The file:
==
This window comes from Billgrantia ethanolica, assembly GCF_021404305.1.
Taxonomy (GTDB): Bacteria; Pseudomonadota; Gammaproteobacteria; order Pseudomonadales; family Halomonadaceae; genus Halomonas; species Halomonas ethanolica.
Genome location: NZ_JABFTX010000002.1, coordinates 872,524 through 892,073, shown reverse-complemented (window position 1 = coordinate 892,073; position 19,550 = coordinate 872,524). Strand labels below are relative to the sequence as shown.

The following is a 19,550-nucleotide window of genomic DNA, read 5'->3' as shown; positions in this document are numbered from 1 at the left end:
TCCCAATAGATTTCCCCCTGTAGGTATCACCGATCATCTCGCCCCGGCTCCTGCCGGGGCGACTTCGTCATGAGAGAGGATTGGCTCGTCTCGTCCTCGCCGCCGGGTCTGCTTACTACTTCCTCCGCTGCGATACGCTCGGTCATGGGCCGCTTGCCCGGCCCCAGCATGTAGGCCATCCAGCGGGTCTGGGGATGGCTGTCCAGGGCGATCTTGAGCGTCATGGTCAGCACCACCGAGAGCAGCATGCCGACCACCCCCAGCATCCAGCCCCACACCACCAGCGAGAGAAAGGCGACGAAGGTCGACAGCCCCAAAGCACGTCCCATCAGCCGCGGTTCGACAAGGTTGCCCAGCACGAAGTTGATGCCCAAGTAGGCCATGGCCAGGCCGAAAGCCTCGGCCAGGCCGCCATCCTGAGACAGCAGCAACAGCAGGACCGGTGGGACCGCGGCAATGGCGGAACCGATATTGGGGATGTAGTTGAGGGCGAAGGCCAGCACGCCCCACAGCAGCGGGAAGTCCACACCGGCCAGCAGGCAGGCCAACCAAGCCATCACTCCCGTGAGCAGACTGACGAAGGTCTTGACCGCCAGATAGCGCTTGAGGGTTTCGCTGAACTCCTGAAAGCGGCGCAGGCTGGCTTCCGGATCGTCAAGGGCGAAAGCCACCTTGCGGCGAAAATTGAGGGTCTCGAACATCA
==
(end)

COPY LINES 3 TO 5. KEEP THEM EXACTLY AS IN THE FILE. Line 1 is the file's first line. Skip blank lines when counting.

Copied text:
Genome location: NZ_JABFTX010000002.1, coordinates 872,524 through 892,073, shown reverse-complemented (window position 1 = coordinate 892,073; position 19,550 = coordinate 872,524). Strand labels below are relative to the sequence as shown.

The following is a 19,550-nucleotide window of genomic DNA, read 5'->3' as shown; positions in this document are numbered from 1 at the left end:
TCCCAATAGATTTCCCCCTGTAGGTATCACCGATCATCTCGCCCCGGCTCCTGCCGGGGCGACTTCGTCATGAGAGAGGATTGGCTCGTCTCGTCCTCGCCGCCGGGTCTGCTTACTACTTCCTCCGCTGCGATACGCTCGGTCATGGGCCGCTTGCCCGGCCCCAGCATGTAGGCCATCCAGCGGGTCTGGGGATGGCTGTCCAGGGCGATCTTGAGCGTCATGGTCAGCACCACCGAGAGCAGCATGCCGACCACCCCCAGCATCCAGCCCCACACCACCAGCGAGAGAAAGGCGACGAAGGTCGACAGCCCCAAAGCACGTCCCATCAGCCGCGGTTCGACAAGGTTGCCCAGCACGAAGTTGATGCCCAAGTAGGCCATGGCCAGGCCGAAAGCCTCGGCCAGGCCGCCATCCTGAGACAGCAGCAACAGCAGGACCGGTGGGACCGCGGCAATGGCGGAACCGATATTGGGGATGTAGTTGAGGGCGAAGGCCAGCACGCCCCACAGCAGCGGGAAGTCCACACCGGCCAGCAGGCAGGCCAACCAAGCCATCACTCCCGTGAGCAGACTGACGAAGGTCTTGACCGCCAGATAGCGCTTGAGGGTTTCGCTGAACTCCTGAAAGCGGCGCAGGCTGGCTTCCGGATCGTCAAGGGCGAAAGCCACCTTGCGGCGAAAATTGAGGGTCTCGAACATCA